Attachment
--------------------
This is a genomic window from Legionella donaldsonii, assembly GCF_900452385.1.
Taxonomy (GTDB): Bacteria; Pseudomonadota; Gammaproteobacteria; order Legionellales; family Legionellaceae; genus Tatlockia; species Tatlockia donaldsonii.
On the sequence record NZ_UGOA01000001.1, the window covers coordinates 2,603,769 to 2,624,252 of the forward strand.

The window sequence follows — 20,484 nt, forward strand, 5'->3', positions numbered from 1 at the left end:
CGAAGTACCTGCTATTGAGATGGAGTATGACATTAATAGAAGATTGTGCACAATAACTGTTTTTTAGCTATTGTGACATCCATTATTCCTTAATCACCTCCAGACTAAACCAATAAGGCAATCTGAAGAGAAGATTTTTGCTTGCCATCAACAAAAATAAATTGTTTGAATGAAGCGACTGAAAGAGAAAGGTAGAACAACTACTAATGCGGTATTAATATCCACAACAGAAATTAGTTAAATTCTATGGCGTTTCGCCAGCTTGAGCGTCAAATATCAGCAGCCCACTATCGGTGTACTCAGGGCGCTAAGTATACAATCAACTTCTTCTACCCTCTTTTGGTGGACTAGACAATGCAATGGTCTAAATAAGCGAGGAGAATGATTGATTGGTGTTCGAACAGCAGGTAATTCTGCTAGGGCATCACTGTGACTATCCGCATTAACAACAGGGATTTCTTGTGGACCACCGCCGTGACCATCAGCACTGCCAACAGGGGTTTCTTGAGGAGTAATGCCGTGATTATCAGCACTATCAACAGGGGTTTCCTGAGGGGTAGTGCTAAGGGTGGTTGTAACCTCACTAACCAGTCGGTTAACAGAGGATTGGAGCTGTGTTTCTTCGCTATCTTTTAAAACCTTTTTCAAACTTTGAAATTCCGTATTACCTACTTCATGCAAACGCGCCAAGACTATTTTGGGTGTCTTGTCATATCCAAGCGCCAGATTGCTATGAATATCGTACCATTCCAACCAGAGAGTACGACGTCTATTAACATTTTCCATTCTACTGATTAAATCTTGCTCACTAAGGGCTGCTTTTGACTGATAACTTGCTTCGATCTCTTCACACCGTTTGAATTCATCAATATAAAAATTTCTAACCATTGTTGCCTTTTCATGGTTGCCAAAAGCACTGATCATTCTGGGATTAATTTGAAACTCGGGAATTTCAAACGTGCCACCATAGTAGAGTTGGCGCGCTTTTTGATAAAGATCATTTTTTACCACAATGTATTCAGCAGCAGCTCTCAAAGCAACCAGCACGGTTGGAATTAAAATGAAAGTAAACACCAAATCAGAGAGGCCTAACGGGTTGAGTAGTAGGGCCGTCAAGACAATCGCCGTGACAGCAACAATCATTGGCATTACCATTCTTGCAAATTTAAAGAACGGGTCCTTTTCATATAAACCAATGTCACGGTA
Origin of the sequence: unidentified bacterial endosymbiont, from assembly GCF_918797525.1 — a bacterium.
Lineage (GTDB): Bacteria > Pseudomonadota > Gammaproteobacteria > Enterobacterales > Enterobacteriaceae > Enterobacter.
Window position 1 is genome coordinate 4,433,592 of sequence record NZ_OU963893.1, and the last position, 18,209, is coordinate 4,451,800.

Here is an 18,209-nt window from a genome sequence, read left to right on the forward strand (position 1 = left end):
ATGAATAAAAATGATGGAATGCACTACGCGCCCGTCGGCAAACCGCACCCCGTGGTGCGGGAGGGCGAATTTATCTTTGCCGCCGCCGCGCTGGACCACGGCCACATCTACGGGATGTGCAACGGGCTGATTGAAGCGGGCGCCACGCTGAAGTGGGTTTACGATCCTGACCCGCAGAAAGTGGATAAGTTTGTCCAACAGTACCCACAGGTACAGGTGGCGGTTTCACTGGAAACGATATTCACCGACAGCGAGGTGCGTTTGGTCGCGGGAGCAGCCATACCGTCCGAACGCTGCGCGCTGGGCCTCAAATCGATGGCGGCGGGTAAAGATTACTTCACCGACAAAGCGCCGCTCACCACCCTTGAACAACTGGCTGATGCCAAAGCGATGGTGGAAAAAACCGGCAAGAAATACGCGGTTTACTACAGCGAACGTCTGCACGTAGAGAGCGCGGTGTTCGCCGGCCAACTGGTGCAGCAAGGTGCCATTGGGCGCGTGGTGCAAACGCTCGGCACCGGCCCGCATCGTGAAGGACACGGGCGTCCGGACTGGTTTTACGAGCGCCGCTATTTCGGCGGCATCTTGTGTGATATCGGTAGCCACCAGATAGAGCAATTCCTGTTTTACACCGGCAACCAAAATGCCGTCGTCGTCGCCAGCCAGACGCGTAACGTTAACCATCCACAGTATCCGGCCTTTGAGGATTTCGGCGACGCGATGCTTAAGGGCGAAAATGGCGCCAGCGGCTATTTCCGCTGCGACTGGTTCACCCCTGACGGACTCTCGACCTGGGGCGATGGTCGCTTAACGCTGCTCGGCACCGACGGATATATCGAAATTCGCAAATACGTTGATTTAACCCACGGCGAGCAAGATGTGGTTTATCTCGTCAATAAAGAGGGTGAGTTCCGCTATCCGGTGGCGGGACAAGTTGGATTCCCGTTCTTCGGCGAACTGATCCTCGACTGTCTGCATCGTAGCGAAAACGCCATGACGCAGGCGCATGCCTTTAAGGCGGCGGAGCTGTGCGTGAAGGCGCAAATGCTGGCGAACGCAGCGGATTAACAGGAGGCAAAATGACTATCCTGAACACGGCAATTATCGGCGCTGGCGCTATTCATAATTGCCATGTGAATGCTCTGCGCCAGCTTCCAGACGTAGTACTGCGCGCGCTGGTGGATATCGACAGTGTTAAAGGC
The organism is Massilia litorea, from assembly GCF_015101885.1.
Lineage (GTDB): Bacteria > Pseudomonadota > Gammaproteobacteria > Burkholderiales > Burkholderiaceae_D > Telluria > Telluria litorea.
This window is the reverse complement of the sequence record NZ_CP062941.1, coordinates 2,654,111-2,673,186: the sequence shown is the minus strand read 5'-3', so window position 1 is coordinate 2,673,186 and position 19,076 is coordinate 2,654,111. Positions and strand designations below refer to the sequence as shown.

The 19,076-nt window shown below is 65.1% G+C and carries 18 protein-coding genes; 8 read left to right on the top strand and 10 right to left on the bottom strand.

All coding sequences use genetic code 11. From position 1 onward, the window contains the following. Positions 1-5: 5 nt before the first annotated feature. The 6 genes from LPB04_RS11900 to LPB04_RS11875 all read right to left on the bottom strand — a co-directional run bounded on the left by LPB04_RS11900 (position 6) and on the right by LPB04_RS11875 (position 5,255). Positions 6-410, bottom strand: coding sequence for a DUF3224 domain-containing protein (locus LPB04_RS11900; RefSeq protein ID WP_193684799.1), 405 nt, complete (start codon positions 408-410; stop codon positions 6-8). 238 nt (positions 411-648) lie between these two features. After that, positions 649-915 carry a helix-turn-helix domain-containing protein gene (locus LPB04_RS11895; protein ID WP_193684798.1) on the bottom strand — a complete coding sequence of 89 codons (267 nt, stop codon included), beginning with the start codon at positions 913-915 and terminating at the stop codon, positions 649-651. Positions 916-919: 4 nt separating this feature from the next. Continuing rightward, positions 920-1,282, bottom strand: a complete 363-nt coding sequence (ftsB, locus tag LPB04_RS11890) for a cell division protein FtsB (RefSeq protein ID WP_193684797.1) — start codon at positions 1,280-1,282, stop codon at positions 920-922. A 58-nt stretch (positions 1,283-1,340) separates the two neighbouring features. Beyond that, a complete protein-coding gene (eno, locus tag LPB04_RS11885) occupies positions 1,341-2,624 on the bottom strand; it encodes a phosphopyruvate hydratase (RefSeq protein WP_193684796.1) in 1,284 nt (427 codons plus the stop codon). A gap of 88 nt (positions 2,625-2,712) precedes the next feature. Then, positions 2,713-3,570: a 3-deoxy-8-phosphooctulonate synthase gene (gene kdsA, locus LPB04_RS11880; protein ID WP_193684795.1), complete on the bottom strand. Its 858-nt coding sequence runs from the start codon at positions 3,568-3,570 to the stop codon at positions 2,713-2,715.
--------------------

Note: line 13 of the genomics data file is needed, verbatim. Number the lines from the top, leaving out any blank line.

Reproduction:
This window is the reverse complement of the sequence record NZ_CP062941.1, coordinates 2,654,111-2,673,186: the sequence shown is the minus strand read 5'-3', so window position 1 is coordinate 2,673,186 and position 19,076 is coordinate 2,654,111. Positions and strand designations below refer to the sequence as shown.